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A little more than 18 months ago, when CFO Kelly Steckelberg joined Zoom Video Communications, there were a number of key hires that needed to be made if the company was going to achieve its goal of selling shares to the public in the not-too-distant future. Three months after Zoom’s IPO and one month after its first earnings call, those hires are still top-of-mind for Steckelberg, who, while working alongside CEO Eric Yuan, filled the positions of general counsel, head of investor relations, and head of FP&A. Next, Steckelberg says, she wanted to make certain that finance and sales “had a great cadence” as far as how the teams interacted went and established a level of visibility into the sales pipeline that would allow Zoom to forecast on a weekly basis.
Looking back, Steckelberg says that visibility into sales and spending was good when she stepped into the CFO role–but not where it needed to be. “When I arrived here, there was one FP&A analyst. She was doing a great job of holding it all together while using Excel–but it was just not enough. We had the good fortune of being a company that was growing very quickly, and the spending was appropriate–but we needed to be a little tighter.” —Jack Sweeney
CFOTL: The first earnings call following an IPO is always a big undertaking, but Zoom’s was perhaps even more demanding because in addition to discussing quarterly earnings for the first time, you were putting the company’s technology on full display. Tell us about that …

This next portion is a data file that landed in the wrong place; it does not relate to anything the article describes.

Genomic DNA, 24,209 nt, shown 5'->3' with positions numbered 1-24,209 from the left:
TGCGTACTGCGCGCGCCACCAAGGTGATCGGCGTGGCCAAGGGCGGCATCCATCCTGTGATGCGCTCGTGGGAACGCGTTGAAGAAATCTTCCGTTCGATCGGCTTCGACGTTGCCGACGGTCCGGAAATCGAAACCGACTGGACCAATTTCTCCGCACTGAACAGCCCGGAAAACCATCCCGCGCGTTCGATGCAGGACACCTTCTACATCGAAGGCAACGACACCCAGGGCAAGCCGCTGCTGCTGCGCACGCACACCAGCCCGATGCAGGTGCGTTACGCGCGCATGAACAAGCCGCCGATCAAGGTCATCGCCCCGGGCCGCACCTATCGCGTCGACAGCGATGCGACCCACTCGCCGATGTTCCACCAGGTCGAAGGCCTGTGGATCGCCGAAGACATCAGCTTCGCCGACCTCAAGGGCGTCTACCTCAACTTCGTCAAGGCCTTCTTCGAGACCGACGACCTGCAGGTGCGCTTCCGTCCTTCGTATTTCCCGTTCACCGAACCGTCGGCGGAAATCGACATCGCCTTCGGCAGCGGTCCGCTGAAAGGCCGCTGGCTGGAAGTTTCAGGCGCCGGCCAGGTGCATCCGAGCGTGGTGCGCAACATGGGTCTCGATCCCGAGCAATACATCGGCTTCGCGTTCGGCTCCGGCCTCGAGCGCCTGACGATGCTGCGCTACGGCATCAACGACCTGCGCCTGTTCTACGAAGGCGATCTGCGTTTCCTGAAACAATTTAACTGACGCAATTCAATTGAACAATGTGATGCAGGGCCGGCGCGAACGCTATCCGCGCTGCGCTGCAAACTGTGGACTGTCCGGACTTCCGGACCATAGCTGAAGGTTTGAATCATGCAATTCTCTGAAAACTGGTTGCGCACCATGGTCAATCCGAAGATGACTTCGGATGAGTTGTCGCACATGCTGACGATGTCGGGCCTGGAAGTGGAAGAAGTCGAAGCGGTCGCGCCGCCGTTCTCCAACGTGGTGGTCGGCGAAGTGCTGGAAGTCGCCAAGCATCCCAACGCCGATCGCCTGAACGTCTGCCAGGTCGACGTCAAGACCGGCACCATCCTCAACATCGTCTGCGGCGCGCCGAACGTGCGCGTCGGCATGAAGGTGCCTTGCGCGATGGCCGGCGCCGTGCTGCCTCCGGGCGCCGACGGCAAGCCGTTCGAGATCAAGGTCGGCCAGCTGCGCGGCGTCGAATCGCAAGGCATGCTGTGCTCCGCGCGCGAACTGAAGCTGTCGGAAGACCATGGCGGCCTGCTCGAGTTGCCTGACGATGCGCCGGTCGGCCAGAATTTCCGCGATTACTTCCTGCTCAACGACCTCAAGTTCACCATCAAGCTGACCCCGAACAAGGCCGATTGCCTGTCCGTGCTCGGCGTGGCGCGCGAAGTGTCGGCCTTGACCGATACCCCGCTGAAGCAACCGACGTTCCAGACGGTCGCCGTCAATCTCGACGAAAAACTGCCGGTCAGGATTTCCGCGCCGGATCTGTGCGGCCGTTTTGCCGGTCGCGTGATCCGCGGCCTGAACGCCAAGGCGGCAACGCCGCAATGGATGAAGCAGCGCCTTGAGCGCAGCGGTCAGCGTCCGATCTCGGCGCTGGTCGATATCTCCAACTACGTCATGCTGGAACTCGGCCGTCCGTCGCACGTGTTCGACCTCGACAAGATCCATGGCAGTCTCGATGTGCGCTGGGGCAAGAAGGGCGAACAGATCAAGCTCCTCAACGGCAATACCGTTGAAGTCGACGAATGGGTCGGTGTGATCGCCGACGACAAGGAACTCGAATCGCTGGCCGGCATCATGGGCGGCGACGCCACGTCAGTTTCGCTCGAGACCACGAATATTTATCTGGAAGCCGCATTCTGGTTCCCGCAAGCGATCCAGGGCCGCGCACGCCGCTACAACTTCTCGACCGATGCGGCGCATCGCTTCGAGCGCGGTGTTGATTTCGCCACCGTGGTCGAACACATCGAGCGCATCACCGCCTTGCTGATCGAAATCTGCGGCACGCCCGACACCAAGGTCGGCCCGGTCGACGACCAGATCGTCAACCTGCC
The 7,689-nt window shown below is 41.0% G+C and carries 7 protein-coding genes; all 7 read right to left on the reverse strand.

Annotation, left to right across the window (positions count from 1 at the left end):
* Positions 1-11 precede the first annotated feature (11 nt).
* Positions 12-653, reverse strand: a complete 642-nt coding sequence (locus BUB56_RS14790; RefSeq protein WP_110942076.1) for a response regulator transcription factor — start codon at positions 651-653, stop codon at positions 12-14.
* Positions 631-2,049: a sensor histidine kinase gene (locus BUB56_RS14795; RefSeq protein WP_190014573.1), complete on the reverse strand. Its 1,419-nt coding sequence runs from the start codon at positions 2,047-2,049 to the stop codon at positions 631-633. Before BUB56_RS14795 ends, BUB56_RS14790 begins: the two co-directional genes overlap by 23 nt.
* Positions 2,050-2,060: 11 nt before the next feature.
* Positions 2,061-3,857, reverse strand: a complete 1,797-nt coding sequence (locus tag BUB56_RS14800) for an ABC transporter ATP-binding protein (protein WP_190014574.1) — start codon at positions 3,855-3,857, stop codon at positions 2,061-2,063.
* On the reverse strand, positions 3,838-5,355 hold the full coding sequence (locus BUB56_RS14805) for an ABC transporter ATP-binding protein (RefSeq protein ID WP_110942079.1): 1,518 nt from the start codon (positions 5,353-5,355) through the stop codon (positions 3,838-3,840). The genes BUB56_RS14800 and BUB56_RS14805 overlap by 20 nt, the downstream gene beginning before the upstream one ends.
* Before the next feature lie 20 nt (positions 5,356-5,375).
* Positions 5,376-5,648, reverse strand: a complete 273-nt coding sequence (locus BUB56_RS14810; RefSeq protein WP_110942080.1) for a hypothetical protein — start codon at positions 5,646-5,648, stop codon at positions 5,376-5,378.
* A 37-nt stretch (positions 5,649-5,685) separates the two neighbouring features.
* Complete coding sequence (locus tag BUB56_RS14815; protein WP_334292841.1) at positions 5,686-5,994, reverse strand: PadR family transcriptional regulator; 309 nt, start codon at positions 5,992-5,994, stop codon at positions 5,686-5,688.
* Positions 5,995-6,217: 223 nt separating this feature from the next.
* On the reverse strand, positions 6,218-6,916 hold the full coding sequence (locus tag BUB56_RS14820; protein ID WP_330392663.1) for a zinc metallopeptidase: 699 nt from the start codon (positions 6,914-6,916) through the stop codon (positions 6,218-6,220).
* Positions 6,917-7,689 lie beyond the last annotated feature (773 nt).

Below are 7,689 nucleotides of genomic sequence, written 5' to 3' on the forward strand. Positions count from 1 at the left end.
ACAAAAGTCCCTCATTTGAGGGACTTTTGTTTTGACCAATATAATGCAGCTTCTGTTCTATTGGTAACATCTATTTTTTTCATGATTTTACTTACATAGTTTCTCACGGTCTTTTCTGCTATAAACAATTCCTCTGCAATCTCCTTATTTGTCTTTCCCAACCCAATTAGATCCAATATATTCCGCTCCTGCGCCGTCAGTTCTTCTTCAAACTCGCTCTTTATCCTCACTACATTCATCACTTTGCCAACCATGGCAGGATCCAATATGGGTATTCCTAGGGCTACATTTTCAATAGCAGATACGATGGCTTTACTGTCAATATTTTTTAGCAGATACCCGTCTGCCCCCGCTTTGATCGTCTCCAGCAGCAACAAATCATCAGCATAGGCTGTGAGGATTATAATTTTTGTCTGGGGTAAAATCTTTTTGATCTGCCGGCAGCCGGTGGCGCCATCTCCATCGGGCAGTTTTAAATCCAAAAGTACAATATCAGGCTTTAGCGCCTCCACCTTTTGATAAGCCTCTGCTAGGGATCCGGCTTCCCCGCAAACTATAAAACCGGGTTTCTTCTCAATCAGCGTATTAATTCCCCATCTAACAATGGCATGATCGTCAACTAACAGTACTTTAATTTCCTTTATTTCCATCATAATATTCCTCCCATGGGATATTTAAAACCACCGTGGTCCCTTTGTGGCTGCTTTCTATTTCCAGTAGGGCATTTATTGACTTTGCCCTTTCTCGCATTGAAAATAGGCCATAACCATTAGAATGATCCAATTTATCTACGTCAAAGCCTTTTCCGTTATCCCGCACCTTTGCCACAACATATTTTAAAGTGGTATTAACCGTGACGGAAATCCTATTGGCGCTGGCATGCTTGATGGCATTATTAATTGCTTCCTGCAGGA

Steckelberg: The bar really got raised on our first earnings call. Of course, we have to ensure that our processes are closed, our forecast, that everything is done absolutely perfectly and accurately and on a timely basis. We are highlighting the power of what Zoom does every single day, and we run video so that people can see us. It creates a whole new level of transparency, I think, for investors and research analysts to see the management team. So it was Eric, our CEO, myself, and our head of IR, Tom, and they could see us, right? They could see how we responded, our body language. I think that the reaction to that and the response to that has been overwhelmingly favorable. I’ve talked about this to investors and analysts since then, and they’ve loved the format.
They loved the interaction that it created. They loved, again, the visibility and transparency, that they could see into us. And for us, I think that it was also really great. I loved it, that we could see the way that we did it and that the research analysts were like panelists. When they were asking questions, we could see them. I loved the interaction that it created. It’s much better than just talking into a black box, talking into a black box of a phone and not having any idea how people are reacting. The “Is anybody out there?” sort of thing. So I really enjoyed it and thought that it was a much better format for all of us. jb